American Civil War Research Finds Lost Poetry
In the years 1863 and 1864, during the Civil War, almost 140 poems were featured in two New York-based newspapers, the Anglo-African and National Anti-Slavery Standard. Dr. Rebecca Weir from the University of Cambridge and Dr. Elizabeth Lorang from the University of Nebraska-Lincoln discovered these poems following their research and now the poems have been made available to the public online.
In a statement from Dr. Weir, she wrote, “The writers who sent poems to the Anglo-African and the National Anti-Slavery Standard used their poetry as a means to express their views and participate in public debate.”
A former slave, Fanny M. Jackson, provided a poem called “The Black Volunteers” and a poem of mourning for a daughter of a friend to the Anglo-African. A civil leader, William Slade, and a servant in the White House, wrote a poem titled “The Slave to His Star”. Ellen Murray from New England, taught freed slaves in the occupied Sea Island of South Carolina, provided a slew of poems to the National Anti-Slavery Standard.
Dr. Weir added, “this is a story about two newspapers, the people who contributed to them and the people who put them together during a crucial period of the war. The writers who sent poems to the Anglo-African and the National Anti-Slavery Standard used their poetry as a means to express their views and participate in public debate. The newspapers’ editors also reprinted poems from different newspapers, magazines, and books as a matter of course. While reprinted pieces have been all but overlooked by literary critics and historians, they form a vital part of the Civil War’s literary record.”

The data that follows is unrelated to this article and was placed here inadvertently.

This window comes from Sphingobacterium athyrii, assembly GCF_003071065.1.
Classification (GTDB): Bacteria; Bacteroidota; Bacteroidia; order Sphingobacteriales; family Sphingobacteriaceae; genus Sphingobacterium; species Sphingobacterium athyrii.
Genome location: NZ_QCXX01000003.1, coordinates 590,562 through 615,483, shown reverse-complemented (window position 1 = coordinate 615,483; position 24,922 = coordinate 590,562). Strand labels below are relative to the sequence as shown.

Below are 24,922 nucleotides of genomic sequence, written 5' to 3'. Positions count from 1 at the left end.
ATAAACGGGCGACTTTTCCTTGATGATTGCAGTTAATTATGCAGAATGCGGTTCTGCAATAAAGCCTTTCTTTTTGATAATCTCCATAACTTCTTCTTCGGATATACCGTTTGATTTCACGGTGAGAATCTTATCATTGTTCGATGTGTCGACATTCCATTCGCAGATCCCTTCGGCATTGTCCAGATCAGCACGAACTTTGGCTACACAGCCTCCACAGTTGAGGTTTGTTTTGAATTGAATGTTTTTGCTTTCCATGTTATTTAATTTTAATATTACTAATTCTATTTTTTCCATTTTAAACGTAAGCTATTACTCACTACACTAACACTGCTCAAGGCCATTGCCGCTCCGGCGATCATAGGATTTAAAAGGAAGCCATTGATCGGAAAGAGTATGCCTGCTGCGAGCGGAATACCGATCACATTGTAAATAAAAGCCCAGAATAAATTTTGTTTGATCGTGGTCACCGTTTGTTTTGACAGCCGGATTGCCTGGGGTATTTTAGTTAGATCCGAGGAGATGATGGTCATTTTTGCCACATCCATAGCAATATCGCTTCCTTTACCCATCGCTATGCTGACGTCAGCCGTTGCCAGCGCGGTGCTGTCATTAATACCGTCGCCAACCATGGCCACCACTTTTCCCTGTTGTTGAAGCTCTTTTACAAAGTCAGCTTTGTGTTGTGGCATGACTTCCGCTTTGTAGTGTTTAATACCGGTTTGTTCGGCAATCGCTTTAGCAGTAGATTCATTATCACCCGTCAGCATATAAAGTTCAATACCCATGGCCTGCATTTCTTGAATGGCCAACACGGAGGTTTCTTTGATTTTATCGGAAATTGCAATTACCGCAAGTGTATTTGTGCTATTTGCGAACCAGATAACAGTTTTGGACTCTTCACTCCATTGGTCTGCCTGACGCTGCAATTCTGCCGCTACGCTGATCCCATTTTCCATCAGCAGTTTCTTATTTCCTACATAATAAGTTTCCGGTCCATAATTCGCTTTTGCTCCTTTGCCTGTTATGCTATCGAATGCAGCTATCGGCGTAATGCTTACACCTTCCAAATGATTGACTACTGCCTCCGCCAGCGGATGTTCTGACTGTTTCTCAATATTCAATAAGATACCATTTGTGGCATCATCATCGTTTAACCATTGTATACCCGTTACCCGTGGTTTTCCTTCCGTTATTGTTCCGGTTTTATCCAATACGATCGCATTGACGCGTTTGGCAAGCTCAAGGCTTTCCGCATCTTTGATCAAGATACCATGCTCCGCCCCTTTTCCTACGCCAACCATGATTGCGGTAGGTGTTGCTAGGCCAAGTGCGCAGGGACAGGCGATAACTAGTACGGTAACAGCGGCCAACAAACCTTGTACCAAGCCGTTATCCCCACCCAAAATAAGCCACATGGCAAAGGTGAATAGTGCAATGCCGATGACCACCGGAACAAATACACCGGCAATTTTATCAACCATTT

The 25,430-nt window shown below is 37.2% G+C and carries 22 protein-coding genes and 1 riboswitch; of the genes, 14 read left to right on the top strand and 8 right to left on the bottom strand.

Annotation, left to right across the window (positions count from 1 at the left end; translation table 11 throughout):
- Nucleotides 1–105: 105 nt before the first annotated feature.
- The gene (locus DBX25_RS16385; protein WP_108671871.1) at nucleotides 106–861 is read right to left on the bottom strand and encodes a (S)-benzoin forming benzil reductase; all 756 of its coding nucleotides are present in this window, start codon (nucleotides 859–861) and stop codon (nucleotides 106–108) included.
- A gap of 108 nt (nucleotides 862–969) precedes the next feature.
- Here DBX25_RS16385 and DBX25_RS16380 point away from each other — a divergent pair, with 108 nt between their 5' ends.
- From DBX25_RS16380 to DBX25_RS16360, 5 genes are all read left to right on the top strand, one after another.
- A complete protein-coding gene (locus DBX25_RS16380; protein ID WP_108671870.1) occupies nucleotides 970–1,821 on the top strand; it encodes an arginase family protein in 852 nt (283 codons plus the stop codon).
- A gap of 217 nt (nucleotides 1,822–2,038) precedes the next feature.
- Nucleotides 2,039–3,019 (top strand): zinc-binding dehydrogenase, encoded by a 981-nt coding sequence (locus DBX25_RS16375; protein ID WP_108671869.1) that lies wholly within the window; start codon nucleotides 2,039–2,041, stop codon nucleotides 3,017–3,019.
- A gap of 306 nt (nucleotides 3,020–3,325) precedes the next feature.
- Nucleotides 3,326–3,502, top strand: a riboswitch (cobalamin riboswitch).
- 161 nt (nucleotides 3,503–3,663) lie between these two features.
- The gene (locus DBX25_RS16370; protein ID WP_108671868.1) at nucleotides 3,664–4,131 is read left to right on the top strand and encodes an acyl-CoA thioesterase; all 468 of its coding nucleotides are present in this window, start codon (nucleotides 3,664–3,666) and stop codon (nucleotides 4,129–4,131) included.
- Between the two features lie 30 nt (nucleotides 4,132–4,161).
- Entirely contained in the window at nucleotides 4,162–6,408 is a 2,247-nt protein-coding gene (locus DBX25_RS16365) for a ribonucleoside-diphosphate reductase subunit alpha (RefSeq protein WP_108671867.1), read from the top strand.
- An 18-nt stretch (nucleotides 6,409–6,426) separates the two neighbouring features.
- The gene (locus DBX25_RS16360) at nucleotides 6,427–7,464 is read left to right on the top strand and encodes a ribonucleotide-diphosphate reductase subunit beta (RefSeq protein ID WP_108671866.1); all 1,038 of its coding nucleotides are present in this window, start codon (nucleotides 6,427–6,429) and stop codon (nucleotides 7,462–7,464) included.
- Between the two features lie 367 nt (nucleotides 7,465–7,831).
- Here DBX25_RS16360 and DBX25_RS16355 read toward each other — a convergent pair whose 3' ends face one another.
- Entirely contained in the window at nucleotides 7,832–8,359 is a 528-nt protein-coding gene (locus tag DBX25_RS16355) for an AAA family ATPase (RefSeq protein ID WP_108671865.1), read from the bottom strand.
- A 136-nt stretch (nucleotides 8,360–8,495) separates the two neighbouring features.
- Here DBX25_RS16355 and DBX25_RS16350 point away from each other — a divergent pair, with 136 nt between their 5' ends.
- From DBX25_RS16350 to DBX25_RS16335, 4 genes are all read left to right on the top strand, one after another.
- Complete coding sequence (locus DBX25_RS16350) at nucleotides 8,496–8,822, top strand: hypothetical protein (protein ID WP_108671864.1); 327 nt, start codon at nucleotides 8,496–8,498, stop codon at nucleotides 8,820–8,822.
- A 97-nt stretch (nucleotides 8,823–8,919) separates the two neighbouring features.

The poems covered wartime events describing the love, loss, trauma, hope and despair of the people experiencing the war. The actual number of poems written during this time in history is unknown, but up until now, only a handful were supposedly written. The poems will be posted alongside images of the original newspaper pages.
Dr. Lorang said, “The poems were created in part by their publication contexts. Two instances of a poem that share the same words, grammar and syntax printed in two different newspapers aren’t necessarily the same text. That’s one reason why it’s important to think about poems in particular newspapers.”
She added, “one of the great finds we’ve made is that it appears there was a previously unacknowledged but remarkable collaboration between the two newspapers. What’s unique about this edition is the focus on the relationships between two Civil War publications. It’s the first edition of its kind.”
One of Ellen Murray’s poems was titled “The Working Man” and was written in early 1864.
The working men of Lancashire!
Their great self-sacrifice
Those, for whose sake ’twas undergone,
Will never know or prize;
Only when freedmen kneel at dawn
And bless their friends in prayer,
They bless the noble working men
Of England, unaware.
One of Dr. Weir’s favorite poems was an anonymous writing n titled “A Voice from the Crowd” was written in the summer of 1863.
There’s a good time coming, boys,
A good time coming;
When the Slave Confederacy
Recognized by all shall be
In the good time coming.
Let us aid it all we can,
To make the impulse stronger;
We shall well rewarded be
For our grand apostacy—
Wait a little longer!
Dr. Weir and Dr. Lorang published an article about their discovery in the journal Scholarly Editing.